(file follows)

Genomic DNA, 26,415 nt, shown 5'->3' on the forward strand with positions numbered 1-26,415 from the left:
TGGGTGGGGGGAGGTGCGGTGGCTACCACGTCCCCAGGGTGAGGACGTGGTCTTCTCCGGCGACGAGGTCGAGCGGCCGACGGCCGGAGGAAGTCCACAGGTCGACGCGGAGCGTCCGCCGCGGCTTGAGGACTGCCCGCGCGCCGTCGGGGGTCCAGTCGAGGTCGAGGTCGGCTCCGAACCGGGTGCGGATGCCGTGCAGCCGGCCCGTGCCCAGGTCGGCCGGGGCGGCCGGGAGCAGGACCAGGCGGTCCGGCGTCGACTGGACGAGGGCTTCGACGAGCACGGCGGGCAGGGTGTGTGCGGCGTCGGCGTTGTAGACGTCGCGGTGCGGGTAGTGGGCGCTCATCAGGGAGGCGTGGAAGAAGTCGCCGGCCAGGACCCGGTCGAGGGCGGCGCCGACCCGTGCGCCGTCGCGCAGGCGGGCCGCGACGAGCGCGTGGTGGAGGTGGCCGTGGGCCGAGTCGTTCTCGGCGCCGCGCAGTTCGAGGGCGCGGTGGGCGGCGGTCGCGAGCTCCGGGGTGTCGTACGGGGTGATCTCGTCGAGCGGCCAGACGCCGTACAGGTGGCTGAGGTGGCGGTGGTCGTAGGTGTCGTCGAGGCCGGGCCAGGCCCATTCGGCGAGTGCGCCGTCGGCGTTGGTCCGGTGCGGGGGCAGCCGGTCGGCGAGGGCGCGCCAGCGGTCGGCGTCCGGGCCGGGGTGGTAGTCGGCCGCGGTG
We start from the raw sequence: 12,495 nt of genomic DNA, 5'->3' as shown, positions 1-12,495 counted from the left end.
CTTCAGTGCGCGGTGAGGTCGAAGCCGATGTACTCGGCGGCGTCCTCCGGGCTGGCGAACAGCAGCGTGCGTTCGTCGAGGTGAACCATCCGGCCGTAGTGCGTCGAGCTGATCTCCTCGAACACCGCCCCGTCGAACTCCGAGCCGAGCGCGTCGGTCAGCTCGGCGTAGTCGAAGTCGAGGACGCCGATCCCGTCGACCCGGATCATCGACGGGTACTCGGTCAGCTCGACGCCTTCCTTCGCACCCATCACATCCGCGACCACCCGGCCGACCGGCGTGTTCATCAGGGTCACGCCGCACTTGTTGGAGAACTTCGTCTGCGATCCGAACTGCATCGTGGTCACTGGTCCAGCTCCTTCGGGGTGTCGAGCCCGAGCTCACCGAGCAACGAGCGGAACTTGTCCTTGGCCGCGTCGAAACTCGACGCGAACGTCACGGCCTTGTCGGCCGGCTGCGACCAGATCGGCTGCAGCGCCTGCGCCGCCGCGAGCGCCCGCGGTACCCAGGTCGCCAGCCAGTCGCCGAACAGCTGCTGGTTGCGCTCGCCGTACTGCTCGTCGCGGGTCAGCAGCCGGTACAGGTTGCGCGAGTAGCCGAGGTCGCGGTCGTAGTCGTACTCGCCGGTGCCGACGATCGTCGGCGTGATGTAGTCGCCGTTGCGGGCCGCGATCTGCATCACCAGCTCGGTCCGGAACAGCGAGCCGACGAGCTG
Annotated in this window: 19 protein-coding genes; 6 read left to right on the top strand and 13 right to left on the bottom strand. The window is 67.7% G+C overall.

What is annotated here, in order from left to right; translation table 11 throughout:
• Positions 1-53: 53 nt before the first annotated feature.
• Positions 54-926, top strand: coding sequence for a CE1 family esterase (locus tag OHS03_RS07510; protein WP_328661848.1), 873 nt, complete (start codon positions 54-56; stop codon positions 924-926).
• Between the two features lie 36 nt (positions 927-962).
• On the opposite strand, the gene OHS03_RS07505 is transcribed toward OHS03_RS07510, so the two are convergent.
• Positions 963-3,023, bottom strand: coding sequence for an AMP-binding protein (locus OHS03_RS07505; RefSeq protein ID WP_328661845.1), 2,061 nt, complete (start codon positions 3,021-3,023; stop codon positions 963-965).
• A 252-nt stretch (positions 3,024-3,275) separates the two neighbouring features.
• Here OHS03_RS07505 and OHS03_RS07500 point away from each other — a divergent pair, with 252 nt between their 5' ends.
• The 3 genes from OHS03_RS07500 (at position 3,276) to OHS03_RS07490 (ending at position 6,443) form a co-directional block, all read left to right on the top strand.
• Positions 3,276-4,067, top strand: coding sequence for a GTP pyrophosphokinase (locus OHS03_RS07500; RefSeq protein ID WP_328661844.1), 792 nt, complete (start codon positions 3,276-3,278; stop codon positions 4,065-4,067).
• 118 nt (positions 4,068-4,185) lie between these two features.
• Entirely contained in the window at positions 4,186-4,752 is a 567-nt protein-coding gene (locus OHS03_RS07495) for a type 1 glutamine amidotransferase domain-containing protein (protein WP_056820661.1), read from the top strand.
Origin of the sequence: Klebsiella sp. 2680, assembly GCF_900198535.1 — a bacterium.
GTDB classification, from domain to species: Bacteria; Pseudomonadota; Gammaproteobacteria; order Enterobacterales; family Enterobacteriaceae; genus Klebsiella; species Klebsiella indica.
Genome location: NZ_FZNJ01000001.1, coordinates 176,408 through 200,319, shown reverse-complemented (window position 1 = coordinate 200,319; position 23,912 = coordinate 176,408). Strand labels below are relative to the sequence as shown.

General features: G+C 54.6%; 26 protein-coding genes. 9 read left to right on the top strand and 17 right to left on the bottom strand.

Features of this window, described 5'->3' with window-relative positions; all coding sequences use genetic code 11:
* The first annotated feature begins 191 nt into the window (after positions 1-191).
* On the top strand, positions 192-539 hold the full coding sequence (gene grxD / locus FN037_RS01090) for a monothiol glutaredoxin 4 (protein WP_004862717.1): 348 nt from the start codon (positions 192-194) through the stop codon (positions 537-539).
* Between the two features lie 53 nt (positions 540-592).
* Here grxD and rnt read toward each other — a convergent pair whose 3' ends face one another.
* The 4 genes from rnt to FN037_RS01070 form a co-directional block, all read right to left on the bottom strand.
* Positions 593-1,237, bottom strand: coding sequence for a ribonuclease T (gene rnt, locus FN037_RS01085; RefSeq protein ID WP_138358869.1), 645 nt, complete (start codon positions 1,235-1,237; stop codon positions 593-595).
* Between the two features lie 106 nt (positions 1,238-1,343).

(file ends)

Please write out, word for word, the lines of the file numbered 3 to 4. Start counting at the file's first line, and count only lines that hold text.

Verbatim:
We start from the raw sequence: 12,495 nt of genomic DNA, 5'->3' as shown, positions 1-12,495 counted from the left end.
CTTCAGTGCGCGGTGAGGTCGAAGCCGATGTACTCGGCGGCGTCCTCCGGGCTGGCGAACAGCAGCGTGCGTTCGTCGAGGTGAACCATCCGGCCGTAGTGCGTCGAGCTGATCTCCTCGAACACCGCCCCGTCGAACTCCGAGCCGAGCGCGTCGGTCAGCTCGGCGTAGTCGAAGTCGAGGACGCCGATCCCGTCGACCCGGATCATCGACGGGTACTCGGTCAGCTCGACGCCTTCCTTCGCACCCATCACATCCGCGACCACCCGGCCGACCGGCGTGTTCATCAGGGTCACGCCGCACTTGTTGGAGAACTTCGTCTGCGATCCGAACTGCATCGTGGTCACTGGTCCAGCTCCTTCGGGGTGTCGAGCCCGAGCTCACCGAGCAACGAGCGGAACTTGTCCTTGGCCGCGTCGAAACTCGACGCGAACGTCACGGCCTTGTCGGCCGGCTGCGACCAGATCGGCTGCAGCGCCTGCGCCGCCGCGAGCGCCCGCGGTACCCAGGTCGCCAGCCAGTCGCCGAACAGCTGCTGGTTGCGCTCGCCGTACTGCTCGTCGCGGGTCAGCAGCCGGTACAGGTTGCGCGAGTAGCCGAGGTCGCGGTCGTAGTCGTACTCGCCGGTGCCGACGATCGTCGGCGTGATGTAGTCGCCGTTGCGGGCCGCGATCTGCATCACCAGCTCGGTCCGGAACAGCGAGCCGACGAGCTG